She had been orphaned by a brutal conflict, but the 14-year-old Congolese girl found refuge in a camp protected by United Nations peacekeepers.

The camp should have been safe the day she was raped. A delegation from the U.N. was paying a visit, and her grandmother had left her in charge of her siblings. That was the day, the girl says, that a Pakistani peacekeeper slipped inside their home and assaulted her in front of the other children.

But that was not the end of her story. Even though she reported the rape, the girl never got any help from the U.N. She did become pregnant, however, and had a baby.

If the U.N. sexual abuse crisis has an epicenter, it is the Congo, where the scope of the problem first emerged 13 years ago — and where promised reforms have most clearly fallen short. Of the 2,000 sexual abuse and exploitation complaints made against U.N. peacekeepers and personnel worldwide over the past 12 years, more than 700 occurred in Congo, The Associated Press found. The embattled African nation is home to the U.N.’s largest peacekeeping force, which costs a staggering $1 billion a year.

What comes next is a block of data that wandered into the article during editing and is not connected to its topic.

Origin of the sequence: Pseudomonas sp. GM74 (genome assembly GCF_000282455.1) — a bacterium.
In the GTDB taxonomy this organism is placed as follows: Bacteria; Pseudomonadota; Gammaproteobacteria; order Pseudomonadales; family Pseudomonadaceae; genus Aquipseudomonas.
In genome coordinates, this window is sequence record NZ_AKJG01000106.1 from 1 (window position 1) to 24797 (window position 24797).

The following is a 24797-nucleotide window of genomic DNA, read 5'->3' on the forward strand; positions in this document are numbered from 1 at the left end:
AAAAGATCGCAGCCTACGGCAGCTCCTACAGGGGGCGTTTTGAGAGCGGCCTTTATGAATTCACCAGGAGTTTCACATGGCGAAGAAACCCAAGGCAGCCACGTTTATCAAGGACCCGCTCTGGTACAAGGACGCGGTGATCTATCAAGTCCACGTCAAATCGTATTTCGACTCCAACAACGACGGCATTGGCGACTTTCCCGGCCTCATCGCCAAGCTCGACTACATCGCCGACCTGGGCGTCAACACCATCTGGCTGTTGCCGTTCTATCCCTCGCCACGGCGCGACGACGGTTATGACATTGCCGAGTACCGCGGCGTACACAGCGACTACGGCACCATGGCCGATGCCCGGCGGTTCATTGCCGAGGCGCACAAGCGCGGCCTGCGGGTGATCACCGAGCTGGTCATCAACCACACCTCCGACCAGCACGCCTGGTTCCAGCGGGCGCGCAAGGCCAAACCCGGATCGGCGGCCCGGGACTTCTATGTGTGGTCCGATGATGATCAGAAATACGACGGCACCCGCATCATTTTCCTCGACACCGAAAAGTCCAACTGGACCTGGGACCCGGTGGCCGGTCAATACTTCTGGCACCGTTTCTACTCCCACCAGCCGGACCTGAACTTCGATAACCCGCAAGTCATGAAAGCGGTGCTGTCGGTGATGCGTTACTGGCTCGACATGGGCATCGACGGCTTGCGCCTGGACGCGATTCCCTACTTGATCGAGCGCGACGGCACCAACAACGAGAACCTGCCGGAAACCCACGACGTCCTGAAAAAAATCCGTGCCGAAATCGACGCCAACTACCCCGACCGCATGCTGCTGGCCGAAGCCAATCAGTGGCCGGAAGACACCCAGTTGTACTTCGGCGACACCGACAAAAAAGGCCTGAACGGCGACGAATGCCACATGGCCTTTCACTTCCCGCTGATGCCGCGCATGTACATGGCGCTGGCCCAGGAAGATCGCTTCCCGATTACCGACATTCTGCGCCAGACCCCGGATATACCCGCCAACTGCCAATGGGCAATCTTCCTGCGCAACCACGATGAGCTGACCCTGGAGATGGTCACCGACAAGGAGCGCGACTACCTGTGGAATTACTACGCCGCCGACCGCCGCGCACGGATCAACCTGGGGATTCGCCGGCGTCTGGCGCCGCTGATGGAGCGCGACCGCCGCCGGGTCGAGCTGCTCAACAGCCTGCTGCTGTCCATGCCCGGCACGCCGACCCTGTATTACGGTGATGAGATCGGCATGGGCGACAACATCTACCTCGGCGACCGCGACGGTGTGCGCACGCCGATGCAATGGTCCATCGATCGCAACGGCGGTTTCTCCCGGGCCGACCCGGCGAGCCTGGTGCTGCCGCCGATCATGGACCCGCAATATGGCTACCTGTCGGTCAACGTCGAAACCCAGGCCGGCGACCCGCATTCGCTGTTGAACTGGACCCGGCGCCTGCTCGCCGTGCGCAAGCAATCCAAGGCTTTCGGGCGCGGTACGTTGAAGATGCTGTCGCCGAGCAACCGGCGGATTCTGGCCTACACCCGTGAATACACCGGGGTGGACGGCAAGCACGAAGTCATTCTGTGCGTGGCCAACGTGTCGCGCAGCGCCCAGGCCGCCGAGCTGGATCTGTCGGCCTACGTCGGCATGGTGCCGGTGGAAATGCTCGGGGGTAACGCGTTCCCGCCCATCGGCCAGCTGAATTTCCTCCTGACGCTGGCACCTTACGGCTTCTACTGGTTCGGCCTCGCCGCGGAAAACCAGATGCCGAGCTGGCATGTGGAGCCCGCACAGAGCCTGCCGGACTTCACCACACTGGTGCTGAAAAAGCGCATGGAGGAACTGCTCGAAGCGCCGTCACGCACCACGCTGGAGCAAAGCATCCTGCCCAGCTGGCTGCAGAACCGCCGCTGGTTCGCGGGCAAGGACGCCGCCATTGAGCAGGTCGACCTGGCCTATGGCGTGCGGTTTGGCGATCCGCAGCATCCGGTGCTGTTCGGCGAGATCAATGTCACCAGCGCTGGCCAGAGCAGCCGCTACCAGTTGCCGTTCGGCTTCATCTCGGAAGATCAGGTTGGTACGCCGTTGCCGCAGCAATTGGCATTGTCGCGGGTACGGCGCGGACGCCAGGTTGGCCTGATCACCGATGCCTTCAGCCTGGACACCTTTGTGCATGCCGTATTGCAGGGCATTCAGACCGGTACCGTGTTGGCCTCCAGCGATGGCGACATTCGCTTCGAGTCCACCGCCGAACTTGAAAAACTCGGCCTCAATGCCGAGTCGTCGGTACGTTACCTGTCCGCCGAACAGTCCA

Read the whole story from AP.

Featured image courtesy of AP

If you enjoyed this article, please consider supporting our Veteran Editorial by becoming a SOFREP subscriber. Click here to get 3 months of full ad-free access for only $1 $29.97.